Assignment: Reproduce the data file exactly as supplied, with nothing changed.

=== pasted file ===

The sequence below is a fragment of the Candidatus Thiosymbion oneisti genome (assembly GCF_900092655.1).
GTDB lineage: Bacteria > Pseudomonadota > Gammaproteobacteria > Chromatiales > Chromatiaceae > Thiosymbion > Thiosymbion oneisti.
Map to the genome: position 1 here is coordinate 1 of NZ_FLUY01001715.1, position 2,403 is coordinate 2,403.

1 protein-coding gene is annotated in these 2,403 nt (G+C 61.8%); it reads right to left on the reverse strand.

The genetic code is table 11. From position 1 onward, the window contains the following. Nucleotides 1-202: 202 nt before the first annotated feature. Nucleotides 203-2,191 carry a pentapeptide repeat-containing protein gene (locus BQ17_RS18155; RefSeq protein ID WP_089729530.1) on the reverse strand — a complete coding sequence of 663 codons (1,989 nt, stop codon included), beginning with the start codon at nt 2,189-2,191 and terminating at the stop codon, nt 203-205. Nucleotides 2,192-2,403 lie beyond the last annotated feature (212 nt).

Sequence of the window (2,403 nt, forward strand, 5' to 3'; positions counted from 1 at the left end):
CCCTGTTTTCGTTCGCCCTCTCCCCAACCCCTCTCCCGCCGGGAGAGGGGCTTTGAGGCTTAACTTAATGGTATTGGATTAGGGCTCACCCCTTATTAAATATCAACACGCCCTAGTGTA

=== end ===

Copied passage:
The sequence below is a fragment of the Candidatus Thiosymbion oneisti genome (assembly GCF_900092655.1).
GTDB lineage: Bacteria > Pseudomonadota > Gammaproteobacteria > Chromatiales > Chromatiaceae > Thiosymbion > Thiosymbion oneisti.
Map to the genome: position 1 here is coordinate 1 of NZ_FLUY01001715.1, position 2,403 is coordinate 2,403.

1 protein-coding gene is annotated in these 2,403 nt (G+C 61.8%); it reads right to left on the reverse strand.

The genetic code is table 11. From position 1 onward, the window contains the following. Nucleotides 1-202: 202 nt before the first annotated feature. Nucleotides 203-2,191 carry a pentapeptide repeat-containing protein gene (locus BQ17_RS18155; RefSeq protein ID WP_089729530.1) on the reverse strand — a complete coding sequence of 663 codons (1,989 nt, stop codon included), beginning with the start codon at nt 2,189-2,191 and terminating at the stop codon, nt 203-205. Nucleotides 2,192-2,403 lie beyond the last annotated feature (212 nt).

Sequence of the window (2,403 nt, forward strand, 5' to 3'; positions counted from 1 at the left end):
CCCTGTTTTCGTTCGCCCTCTCCCCAACCCCTCTCCCGCCGGGAGAGGGGCTTTGAGGCTTAACTTAATGGTATTGGATTAGGGCTCACCCCTTATTAAATATCAACACGCCCTAGTGTA